to that stage in order that inside work naay proceed without
fear of weather interruption. The Hudson River Blue Stone Co.
is doing considerable for private interests, but corporation work
in the blue stone line is slack.
PROSPERITY IN THE ERICK BUSINESS.
Not for a generation has the manufacture of common bricks
on the Hudson River for this market been as remunerative as it
is this season, and ever since the great strikes of last summer
ended. Seven dollars per thousand by the cargo was the ruling
price last fall and in the early summer of this year, and "seven-
fifty" has been the password in the wholesale market for sev¬
eral montlis. Notwithstanding that labor troubles have inter-
ferred with some building trades in Manhattan, the amount of
brick being laid throughout the city generally exceeds the record
of any year since 1898, when between eighty and ninety barge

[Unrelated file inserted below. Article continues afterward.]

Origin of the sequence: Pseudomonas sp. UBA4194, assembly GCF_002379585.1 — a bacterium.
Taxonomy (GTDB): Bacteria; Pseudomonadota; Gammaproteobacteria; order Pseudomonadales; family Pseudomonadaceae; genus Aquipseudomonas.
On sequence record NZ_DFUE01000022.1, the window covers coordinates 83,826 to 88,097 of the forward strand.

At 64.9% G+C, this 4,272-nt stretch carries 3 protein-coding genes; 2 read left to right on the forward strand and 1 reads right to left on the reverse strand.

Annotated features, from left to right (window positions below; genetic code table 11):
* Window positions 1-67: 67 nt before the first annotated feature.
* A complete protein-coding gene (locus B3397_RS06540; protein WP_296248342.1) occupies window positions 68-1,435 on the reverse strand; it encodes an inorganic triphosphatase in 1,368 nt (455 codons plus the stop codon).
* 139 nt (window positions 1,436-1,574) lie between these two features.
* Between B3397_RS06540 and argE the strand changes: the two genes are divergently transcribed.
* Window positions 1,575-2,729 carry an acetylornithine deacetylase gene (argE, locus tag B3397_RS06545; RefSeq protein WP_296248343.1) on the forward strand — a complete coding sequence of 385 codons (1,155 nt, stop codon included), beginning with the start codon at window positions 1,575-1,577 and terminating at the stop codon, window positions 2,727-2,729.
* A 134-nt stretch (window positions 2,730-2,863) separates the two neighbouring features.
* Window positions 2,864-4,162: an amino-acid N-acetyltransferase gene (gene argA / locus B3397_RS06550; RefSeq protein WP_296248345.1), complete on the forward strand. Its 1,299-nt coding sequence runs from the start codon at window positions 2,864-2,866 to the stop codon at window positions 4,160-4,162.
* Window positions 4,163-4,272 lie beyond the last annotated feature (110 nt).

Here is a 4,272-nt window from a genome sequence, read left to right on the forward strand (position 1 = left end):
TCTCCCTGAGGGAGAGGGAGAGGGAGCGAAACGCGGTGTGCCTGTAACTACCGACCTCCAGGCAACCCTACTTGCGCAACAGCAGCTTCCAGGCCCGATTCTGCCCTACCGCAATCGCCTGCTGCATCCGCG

loads were required weekly, and the year's output from the
yards was about twelve hundred millions. The year 1899 was
another of large brick production, but in 1901 the enactment of
the tenement house law discouraged a large amount of building
and left at the end of the season an enormous quantity of brick
in the manufacturers' hands. Great dissatisfaction character¬
ized the season of 1902, and in 1903 there was little or nothing at
all doing until the strikes and lockouts ended, and then in ths
fall and early winter dealers had to pay seven dollars a thousand
if they had failed to take sufficient advantage of the demoral¬
ized prices of mid-summer.
Last week the cargoes sold totaled 72, but in previous weeks
of this season as many as eighty had been taken, and in one
notable week 03 cargoes were received and disposed of. At
other times when the market took sixty boats' a week it was
considered in a normal condition. Under these circumstances
the producers feel that life is worth living, and most of them
are living for a fact, if buying expensive country seats, running
for office and playing with automobiles are evidence of high life.
It is as though Supply and Demand had at last formed an al¬